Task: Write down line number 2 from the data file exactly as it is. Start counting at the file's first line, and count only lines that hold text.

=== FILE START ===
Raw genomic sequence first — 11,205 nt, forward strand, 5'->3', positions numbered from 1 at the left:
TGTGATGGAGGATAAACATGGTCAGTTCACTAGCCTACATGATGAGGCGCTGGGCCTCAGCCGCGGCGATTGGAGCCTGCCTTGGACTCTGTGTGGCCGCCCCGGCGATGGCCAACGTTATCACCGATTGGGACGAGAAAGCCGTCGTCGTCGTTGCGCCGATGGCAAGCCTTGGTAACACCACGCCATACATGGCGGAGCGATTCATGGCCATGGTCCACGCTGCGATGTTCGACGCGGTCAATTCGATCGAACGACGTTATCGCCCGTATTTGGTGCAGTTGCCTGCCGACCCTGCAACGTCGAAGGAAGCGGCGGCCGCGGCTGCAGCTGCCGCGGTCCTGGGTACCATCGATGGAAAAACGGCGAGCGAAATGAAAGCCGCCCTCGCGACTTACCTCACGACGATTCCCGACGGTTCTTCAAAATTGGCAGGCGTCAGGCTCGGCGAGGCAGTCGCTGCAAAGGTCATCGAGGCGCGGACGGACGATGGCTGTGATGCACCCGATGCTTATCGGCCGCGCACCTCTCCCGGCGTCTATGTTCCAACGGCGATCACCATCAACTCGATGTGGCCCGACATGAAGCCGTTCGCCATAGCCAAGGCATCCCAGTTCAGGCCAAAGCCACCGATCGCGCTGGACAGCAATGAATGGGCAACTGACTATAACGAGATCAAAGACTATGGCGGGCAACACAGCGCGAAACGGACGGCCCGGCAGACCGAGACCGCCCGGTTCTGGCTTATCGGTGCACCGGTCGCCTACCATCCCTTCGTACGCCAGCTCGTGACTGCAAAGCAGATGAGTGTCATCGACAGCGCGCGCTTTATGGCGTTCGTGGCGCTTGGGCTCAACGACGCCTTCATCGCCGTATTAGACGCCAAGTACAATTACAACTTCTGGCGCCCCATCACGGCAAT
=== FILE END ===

TGTGATGGAGGATAAACATGGTCAGTTCACTAGCCTACATGATGAGGCGCTGGGCCTCAGCCGCGGCGATTGGAGCCTGCCTTGGACTCTGTGTGGCCGCCCCGGCGATGGCCAACGTTATCACCGATTGGGACGAGAAAGCCGTCGTCGTCGTTGCGCCGATGGCAAGCCTTGGTAACACCACGCCATACATGGCGGAGCGATTCATGGCCATGGTCCACGCTGCGATGTTCGACGCGGTCAATTCGATCGAACGACGTTATCGCCCGTATTTGGTGCAGTTGCCTGCCGACCCTGCAACGTCGAAGGAAGCGGCGGCCGCGGCTGCAGCTGCCGCGGTCCTGGGTACCATCGATGGAAAAACGGCGAGCGAAATGAAAGCCGCCCTCGCGACTTACCTCACGACGATTCCCGACGGTTCTTCAAAATTGGCAGGCGTCAGGCTCGGCGAGGCAGTCGCTGCAAAGGTCATCGAGGCGCGGACGGACGATGGCTGTGATGCACCCGATGCTTATCGGCCGCGCACCTCTCCCGGCGTCTATGTTCCAACGGCGATCACCATCAACTCGATGTGGCCCGACATGAAGCCGTTCGCCATAGCCAAGGCATCCCAGTTCAGGCCAAAGCCACCGATCGCGCTGGACAGCAATGAATGGGCAACTGACTATAACGAGATCAAAGACTATGGCGGGCAACACAGCGCGAAACGGACGGCCCGGCAGACCGAGACCGCCCGGTTCTGGCTTATCGGTGCACCGGTCGCCTACCATCCCTTCGTACGCCAGCTCGTGACTGCAAAGCAGATGAGTGTCATCGACAGCGCGCGCTTTATGGCGTTCGTGGCGCTTGGGCTCAACGACGCCTTCATCGCCGTATTAGACGCCAAGTACAATTACAACTTCTGGCGCCCCATCACGGCAAT